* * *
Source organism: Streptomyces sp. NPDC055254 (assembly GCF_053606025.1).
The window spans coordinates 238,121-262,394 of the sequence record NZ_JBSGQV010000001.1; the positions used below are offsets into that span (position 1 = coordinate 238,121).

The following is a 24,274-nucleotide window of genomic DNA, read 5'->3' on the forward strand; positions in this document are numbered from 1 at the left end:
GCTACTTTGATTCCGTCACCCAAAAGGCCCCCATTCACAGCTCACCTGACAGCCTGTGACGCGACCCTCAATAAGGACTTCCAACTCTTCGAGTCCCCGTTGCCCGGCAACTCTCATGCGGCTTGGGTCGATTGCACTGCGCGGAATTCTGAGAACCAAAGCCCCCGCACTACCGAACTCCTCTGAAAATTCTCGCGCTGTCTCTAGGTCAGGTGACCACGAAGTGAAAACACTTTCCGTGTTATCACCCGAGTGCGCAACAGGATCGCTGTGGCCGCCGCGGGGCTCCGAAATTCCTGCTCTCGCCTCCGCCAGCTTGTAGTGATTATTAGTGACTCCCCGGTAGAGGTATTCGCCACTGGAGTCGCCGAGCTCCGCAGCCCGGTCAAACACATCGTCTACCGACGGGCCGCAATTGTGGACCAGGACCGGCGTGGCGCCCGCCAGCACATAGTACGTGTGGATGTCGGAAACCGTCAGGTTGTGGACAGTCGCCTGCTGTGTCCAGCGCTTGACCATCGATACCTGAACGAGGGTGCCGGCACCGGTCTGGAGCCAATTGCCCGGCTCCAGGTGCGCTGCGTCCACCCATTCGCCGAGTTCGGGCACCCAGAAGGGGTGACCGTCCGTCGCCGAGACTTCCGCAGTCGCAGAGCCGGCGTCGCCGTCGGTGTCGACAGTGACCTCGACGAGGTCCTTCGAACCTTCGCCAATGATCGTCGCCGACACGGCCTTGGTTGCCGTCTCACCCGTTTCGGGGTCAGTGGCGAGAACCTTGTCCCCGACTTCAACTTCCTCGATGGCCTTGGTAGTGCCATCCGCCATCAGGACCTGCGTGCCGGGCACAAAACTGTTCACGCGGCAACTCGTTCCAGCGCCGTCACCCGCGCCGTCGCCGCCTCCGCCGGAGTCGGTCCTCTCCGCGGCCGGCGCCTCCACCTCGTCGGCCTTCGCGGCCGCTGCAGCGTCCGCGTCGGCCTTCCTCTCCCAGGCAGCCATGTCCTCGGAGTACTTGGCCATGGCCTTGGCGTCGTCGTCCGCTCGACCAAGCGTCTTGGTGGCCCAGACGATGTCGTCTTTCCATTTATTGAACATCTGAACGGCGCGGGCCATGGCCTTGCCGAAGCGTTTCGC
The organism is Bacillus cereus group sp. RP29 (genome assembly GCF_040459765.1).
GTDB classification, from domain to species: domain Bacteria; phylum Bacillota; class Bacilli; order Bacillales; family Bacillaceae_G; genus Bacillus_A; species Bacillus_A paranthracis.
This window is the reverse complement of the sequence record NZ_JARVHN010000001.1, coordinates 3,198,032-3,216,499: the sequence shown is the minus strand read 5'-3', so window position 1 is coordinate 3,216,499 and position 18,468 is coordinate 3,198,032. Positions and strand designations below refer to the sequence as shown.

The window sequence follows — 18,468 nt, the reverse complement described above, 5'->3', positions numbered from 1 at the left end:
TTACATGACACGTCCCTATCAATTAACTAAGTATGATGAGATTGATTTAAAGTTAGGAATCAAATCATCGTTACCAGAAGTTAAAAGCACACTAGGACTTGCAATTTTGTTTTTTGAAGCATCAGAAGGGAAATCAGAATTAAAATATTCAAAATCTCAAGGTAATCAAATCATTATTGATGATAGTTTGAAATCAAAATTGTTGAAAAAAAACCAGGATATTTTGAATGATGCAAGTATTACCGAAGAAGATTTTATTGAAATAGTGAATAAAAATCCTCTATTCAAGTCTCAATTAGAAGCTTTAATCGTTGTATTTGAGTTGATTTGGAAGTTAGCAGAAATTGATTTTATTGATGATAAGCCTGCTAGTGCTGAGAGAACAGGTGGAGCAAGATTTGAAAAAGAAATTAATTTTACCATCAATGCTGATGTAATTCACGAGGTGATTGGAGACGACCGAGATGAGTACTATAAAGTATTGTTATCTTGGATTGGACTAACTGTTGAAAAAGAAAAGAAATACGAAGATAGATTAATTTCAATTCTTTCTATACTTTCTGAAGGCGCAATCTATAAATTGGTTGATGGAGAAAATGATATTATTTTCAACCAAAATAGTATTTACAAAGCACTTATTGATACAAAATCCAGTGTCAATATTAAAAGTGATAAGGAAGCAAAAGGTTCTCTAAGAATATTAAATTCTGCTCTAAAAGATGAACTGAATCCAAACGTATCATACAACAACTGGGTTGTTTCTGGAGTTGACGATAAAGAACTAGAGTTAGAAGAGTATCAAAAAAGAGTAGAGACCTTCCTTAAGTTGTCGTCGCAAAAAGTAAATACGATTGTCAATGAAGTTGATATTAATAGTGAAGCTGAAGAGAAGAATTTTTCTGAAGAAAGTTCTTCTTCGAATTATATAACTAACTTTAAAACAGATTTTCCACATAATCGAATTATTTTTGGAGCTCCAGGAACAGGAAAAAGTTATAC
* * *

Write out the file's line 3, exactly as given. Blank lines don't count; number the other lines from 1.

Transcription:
The following is a 24,274-nucleotide window of genomic DNA, read 5'->3' on the forward strand; positions in this document are numbered from 1 at the left end: